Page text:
Verdict: Steven Wilson continues his impeccable winning streak of solo recordings, perhaps releasing his defining moment in “Hand. Cannot. Erase.”
With each new addition to Wilson’s solo discography, the esteemed British rocker edged closer to the brink of burying himself beneath an inescapable mound of nostalgia.
The mysterious ambiance of ‘08’s “Insurgentes” quickly gave way to even better records, but each progression sent Wilson further back in time until “The Raven…” threatened to drown him in a sea of mellotron and extended jams. Sure, the ‘70s may have come and gone, but for Wilson, that time never left.
The reverence was beyond obvious, almost as if he’d captured that time’s very essence into a frame. “Hand. Cannot. Erase.,” though, marks another story. That frame, once revered like some religious obelisk, seems cast aside, left to collect dust in some darkened corner. For the first time in years, Wilson seems free of that all-consuming obsession, finally stretching creative muscles that audiences haven’t heard in years. Welcome to 2015, Steve.
This isn’t to suggest that the ‘70s have been abandoned entirely. Rather, that sonic reverence has been refocused into a more nuanced expression in a larger artistic vision. Throughout “Hand. Cannot. Erase.,” Wilson draws from his entire repertoire, bringing ambient, electronica, pop and metal into the larger schematic of the record’s design. These disparate elements coalesce far more effectively than anyone might have imagined.
“Ancestral,” the emotional peak of the album, seamlessly welds each of these varied methods together into a perplexingly logical whole. Stuttered electronic beats punctuate the distanced verses, setting a mood of perfect foreboding before the track, minutes later, erupts in a feverish rush of primal force. Wilson may not pen the most creative metallic riffs, but when timed to such perfection the effect is staggering. None of this craftsmanship would matter, though, without a solid production to bring the intricacies of Wilson’s music to life.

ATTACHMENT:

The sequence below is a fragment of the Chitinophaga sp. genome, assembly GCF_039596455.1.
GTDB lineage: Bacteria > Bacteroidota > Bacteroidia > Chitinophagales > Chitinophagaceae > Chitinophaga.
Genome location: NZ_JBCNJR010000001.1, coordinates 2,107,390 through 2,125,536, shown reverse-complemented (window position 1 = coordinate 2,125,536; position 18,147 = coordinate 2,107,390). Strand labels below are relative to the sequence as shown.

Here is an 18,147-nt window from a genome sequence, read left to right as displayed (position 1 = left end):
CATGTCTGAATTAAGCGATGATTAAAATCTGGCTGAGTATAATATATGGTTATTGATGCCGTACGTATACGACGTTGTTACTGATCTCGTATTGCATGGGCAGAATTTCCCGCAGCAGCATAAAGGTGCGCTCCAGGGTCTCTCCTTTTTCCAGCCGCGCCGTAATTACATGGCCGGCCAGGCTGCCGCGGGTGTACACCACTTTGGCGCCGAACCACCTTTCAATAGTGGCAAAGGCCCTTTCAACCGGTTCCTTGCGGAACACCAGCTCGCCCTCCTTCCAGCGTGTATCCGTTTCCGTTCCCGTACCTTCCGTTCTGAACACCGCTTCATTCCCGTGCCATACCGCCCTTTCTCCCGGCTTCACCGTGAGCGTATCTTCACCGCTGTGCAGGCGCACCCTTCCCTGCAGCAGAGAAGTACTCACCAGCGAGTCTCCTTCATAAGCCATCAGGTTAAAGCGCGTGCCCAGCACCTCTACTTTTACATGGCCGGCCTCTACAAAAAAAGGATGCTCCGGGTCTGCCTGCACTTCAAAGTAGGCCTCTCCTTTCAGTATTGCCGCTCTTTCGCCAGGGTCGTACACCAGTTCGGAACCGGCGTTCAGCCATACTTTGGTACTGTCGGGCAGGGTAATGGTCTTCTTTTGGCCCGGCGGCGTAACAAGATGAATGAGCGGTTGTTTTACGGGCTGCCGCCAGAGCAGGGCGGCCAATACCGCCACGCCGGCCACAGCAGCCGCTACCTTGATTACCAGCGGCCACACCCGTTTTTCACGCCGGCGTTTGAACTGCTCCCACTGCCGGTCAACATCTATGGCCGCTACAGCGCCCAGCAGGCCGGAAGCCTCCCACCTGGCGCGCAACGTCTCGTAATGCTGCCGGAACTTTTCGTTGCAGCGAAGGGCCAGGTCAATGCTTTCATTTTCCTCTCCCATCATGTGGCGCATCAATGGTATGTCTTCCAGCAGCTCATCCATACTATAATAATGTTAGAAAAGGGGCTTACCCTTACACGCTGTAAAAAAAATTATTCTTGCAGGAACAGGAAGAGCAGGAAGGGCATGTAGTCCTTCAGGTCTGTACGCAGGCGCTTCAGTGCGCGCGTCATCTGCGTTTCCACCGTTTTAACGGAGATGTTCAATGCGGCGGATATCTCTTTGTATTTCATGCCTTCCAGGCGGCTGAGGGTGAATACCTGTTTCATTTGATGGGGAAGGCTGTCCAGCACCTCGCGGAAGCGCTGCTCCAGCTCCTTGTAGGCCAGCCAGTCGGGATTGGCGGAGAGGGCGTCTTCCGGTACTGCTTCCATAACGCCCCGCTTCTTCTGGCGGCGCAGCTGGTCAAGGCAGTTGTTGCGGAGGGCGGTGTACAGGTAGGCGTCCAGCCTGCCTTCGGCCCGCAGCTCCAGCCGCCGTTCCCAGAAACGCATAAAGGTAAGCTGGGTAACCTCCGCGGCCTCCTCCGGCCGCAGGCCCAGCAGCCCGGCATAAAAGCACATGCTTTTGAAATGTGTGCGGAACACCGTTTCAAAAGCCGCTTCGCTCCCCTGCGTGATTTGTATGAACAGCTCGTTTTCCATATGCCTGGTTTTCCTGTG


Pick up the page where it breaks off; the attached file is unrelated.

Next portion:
Fortunately, the Britain’s talent for sound engineering isn’t lost on “Hand. Cannot. Erase.” The record’s fourth cut, “Perfect Life,” exemplifies this knack for exceptional production as the mechanical rhythms give way to the track’s first verse and Wilson’s vocals pierce the ambience with chilling effect.
It’s a rare moment when the audience not only hears the artist’s voice, but feels it, too — like a palpable presence emerging from the speakers. “Routine,” undoubtedly one of the album’s highlights, wouldn’t carry such weight without the spacious mix allowing the acoustic guitars, violins, keyboard and percussion each its own room to breathe in crowded company. Here, Wilson’s talents as a songwriter and aural mechanic work in tandem to bring the ambitious recording to life.
And, really, if one word could summarize Wilson’s latest offering, ambitious just might be the one. As the album winds through its tale of isolation, loss and love in the metropolitan jungles of fast-lane life, it becomes increasingly obvious that this isn’t just an important album: it’s a critical one.
“Hand. Cannot. Erase.” tells a story that’s vital to so many of us. Track after track, it only becomes easier to imagine the frenzied rush through the swarm of silhouettes, blank faces immediately forgotten against the insanity of the bustling streets. It’s rare for a record to even conjure an emotional response like this, and its rarer still for that record to linger afterwards and demand further investment.
Unfortunately, given Wilson’s penchant for the underground, mainstream recognition just isn’t in the cards — no matter how deserved it may be. But, we can dream. We can always lose ourselves in that sprawling monstrosity of modern metropolis, captivated, terrified, and dream to disappear.